During this talk she gives a special insight into the creative processes, craftmanship, techniques, and materials that are woven into her wide range of innovative textiles.

Following her talk, Sudō is joined by Anne Marr, Programme Director for Jewellery, Textiles and Materials at Central Saint Martins, University of the Arts London in a conversation chaired by Japan House London’s Programming Director Simon Wright.

There is an opportunity for registered guests to ask questions to the speakers during this live online event.

The exhibition MAKING NUNO Japanese Textile Innovation from Sudō Reiko opens in the Japan House London Gallery on 17 May, subject to UK government guidelines. See previous post on The Weave Shed

 MAKING NUNO: Japanese Textile Innovation from Sudō Reiko

Japan House London Launches Exhibition of Critically Acclaimed Textile Designer Sudō Reiko

MAKING NUNO Japanese Textile Innovation from Sudō Reiko is a brand-new exhibition adaptation presenting work by internationally acclaimed Japanese textile designer Sudō Reiko with projection installations designed by the exhibition’s artistic director, Saitō Seiichi of Panoramatiks (formerly Rhizomatiks Architecture).

Produced in collaboration with CHAT (Centre for Heritage, Arts and Textile) in Hong Kong, the exhibition expands on the successful show in 2019 curated by Takahashi Mizuki, Executive Director and Chief Curator of CHAT.

The free exhibition reveals how Sudō Reiko’s work pushes the boundaries of textile production with unconventional and sustainable materials and engineering techniques, working with manufacturers from across Japan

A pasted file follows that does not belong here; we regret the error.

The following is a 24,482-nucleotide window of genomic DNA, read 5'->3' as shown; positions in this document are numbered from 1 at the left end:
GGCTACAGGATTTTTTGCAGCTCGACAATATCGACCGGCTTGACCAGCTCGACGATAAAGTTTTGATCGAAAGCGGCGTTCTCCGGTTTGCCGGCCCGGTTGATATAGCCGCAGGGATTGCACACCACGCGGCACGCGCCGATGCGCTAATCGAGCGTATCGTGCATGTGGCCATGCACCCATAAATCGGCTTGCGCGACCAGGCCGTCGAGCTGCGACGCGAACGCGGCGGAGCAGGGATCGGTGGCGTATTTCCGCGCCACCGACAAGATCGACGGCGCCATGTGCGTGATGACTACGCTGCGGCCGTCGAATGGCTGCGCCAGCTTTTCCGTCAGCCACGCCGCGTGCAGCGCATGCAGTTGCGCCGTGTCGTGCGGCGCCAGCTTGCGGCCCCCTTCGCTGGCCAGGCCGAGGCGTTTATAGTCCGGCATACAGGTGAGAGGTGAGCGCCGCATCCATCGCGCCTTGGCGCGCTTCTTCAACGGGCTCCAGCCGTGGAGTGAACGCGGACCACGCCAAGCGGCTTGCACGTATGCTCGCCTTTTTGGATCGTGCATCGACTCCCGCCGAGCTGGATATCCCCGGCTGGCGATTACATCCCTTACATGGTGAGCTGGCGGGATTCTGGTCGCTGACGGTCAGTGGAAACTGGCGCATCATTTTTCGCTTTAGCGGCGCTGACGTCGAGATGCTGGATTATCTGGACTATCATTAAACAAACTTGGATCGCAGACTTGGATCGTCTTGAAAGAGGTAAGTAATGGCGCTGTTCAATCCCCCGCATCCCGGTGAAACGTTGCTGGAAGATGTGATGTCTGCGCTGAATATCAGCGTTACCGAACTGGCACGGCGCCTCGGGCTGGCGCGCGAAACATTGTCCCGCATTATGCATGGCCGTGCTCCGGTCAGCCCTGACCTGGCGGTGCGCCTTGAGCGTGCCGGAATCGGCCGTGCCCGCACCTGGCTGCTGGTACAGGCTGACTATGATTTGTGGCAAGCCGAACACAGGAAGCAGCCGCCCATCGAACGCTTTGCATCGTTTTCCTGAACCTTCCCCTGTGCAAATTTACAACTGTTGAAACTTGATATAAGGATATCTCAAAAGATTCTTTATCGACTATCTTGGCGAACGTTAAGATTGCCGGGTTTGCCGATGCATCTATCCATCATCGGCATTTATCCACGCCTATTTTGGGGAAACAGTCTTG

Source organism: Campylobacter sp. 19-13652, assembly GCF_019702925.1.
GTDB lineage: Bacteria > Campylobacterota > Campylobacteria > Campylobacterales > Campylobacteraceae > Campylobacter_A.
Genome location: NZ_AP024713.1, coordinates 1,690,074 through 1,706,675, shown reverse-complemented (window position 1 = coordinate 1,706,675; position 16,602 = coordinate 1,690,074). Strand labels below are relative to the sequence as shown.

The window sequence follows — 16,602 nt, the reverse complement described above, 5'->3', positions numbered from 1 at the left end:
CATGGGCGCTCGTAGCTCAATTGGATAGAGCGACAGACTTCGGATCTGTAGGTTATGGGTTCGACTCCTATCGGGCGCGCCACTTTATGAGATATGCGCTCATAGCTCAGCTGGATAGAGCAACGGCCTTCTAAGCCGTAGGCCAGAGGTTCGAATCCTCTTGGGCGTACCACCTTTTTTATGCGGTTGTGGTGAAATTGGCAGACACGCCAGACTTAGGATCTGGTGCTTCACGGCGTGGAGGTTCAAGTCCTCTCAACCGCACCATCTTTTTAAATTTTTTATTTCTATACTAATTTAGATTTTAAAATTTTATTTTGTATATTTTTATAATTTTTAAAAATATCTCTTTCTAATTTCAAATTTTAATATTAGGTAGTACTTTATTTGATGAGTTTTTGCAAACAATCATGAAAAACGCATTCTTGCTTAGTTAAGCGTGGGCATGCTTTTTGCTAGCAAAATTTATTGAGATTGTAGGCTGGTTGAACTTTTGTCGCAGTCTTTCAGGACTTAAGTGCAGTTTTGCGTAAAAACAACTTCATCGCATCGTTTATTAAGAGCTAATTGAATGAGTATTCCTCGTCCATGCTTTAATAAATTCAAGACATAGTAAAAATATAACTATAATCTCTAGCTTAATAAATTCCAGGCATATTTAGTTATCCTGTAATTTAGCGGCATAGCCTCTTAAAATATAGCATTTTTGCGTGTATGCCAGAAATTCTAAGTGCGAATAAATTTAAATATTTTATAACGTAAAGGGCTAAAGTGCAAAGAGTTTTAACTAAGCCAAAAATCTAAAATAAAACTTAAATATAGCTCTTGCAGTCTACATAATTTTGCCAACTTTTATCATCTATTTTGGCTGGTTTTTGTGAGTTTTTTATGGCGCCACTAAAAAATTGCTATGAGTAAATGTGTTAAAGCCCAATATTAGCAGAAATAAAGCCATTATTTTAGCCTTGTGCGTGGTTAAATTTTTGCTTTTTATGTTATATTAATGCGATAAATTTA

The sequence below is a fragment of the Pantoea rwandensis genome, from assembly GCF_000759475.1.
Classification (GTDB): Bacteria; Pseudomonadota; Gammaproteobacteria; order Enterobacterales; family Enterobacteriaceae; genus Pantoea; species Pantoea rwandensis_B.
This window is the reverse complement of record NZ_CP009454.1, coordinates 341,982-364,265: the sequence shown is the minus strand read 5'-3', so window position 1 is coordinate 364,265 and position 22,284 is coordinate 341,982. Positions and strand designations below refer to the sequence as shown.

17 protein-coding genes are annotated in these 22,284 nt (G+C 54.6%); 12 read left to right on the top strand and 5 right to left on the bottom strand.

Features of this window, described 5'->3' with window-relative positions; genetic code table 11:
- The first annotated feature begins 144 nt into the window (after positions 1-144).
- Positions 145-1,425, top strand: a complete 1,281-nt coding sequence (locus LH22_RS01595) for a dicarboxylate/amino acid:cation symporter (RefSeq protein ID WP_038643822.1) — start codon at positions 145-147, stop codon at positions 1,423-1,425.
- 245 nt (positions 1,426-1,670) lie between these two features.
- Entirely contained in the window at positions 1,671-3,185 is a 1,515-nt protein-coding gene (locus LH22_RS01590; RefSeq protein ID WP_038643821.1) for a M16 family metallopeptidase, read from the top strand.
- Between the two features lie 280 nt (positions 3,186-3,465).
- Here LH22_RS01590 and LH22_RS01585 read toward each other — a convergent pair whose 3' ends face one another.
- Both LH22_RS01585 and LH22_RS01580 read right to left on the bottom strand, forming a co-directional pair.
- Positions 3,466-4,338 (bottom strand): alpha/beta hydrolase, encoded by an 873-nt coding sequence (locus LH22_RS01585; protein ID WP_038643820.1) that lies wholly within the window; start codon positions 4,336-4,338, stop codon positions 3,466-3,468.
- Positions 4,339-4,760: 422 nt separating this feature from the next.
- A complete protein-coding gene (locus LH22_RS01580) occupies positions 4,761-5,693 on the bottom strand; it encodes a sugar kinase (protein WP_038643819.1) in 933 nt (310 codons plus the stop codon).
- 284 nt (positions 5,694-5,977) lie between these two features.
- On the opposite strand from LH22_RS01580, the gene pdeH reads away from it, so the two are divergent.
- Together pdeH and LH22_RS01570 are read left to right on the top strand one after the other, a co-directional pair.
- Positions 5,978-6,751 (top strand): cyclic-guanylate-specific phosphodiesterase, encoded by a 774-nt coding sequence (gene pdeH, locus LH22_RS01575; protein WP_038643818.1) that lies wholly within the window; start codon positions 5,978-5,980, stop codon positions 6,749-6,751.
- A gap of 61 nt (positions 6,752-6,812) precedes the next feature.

Featuring five large-scale installations combining NUNO textiles and art projections by leading technological designers Panoramatiks from Tokyo, shown for the first time in the UK, with supporting drawings and sketches, raw materials, design prototypes, and video.

Launches Monday 17 May 2021

Japan House London presents an exhibition showcasing the innovative work of textile designer Sudō Reiko. Running from 17 May ‒ 11 July 2021, this new exhibition, with art direction by Saitō Seiichi of Panoramatiks (formerly Rhizomatiks Architecture), shines a spotlight on the Japanese designer pushing the boundaries of textile production and championing new methods of sustainable manufacture.

Design Director of leading textile design firm NUNO for over 30 years, Sudō trained as a textile and industrial designer, and she designs fabrics that incorporate traditions of Japanese crafts with new engineering techniques and unusual combinations of materials. She works with materials as diverse as silk, hand-made washi (Japanese paper) nylon tape and thermoplastic, and technologies derived from Japanese hand craft traditions such as caustic burning, weaving and dying. Her inspiring designs are currently housed in collections around the world, including in MoMA in New York and in the V&A in London.